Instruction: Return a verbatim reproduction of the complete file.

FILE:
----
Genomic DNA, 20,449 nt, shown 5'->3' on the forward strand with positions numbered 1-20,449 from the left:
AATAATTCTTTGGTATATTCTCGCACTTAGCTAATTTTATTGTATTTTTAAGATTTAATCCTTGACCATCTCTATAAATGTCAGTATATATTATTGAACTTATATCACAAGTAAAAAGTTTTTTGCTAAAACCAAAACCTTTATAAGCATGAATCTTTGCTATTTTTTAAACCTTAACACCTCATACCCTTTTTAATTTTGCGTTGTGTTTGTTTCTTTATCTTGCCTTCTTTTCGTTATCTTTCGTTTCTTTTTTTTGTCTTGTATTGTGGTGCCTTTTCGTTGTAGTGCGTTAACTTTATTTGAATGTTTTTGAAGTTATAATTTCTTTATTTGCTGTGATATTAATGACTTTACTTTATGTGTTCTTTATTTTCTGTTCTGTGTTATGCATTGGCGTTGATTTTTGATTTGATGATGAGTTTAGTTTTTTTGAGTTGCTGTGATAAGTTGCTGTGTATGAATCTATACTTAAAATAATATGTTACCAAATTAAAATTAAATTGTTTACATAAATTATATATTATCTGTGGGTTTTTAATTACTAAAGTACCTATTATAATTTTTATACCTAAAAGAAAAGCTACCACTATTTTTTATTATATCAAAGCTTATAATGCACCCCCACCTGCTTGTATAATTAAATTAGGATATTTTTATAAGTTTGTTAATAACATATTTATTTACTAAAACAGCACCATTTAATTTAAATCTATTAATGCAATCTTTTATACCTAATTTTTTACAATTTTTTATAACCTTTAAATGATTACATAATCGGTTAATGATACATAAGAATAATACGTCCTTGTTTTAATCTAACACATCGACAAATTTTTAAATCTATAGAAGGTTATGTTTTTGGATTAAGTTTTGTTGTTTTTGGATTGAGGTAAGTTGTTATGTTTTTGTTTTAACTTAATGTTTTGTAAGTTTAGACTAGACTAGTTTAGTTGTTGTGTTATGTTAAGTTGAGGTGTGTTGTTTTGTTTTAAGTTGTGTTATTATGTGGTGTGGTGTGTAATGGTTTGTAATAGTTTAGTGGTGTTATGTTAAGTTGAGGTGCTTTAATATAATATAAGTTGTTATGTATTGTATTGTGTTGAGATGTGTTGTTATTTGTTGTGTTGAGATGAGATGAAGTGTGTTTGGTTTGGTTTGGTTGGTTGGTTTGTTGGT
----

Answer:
Genomic DNA, 20,449 nt, shown 5'->3' on the forward strand with positions numbered 1-20,449 from the left:
AATAATTCTTTGGTATATTCTCGCACTTAGCTAATTTTATTGTATTTTTAAGATTTAATCCTTGACCATCTCTATAAATGTCAGTATATATTATTGAACTTATATCACAAGTAAAAAGTTTTTTGCTAAAACCAAAACCTTTATAAGCATGAATCTTTGCTATTTTTTAAACCTTAACACCTCATACCCTTTTTAATTTTGCGTTGTGTTTGTTTCTTTATCTTGCCTTCTTTTCGTTATCTTTCGTTTCTTTTTTTTGTCTTGTATTGTGGTGCCTTTTCGTTGTAGTGCGTTAACTTTATTTGAATGTTTTTGAAGTTATAATTTCTTTATTTGCTGTGATATTAATGACTTTACTTTATGTGTTCTTTATTTTCTGTTCTGTGTTATGCATTGGCGTTGATTTTTGATTTGATGATGAGTTTAGTTTTTTTGAGTTGCTGTGATAAGTTGCTGTGTATGAATCTATACTTAAAATAATATGTTACCAAATTAAAATTAAATTGTTTACATAAATTATATATTATCTGTGGGTTTTTAATTACTAAAGTACCTATTATAATTTTTATACCTAAAAGAAAAGCTACCACTATTTTTTATTATATCAAAGCTTATAATGCACCCCCACCTGCTTGTATAATTAAATTAGGATATTTTTATAAGTTTGTTAATAACATATTTATTTACTAAAACAGCACCATTTAATTTAAATCTATTAATGCAATCTTTTATACCTAATTTTTTACAATTTTTTATAACCTTTAAATGATTACATAATCGGTTAATGATACATAAGAATAATACGTCCTTGTTTTAATCTAACACATCGACAAATTTTTAAATCTATAGAAGGTTATGTTTTTGGATTAAGTTTTGTTGTTTTTGGATTGAGGTAAGTTGTTATGTTTTTGTTTTAACTTAATGTTTTGTAAGTTTAGACTAGACTAGTTTAGTTGTTGTGTTATGTTAAGTTGAGGTGTGTTGTTTTGTTTTAAGTTGTGTTATTATGTGGTGTGGTGTGTAATGGTTTGTAATAGTTTAGTGGTGTTATGTTAAGTTGAGGTGCTTTAATATAATATAAGTTGTTATGTATTGTATTGTGTTGAGATGTGTTGTTATTTGTTGTGTTGAGATGAGATGAAGTGTGTTTGGTTTGGTTTGGTTGGTTGGTTTGTTGGT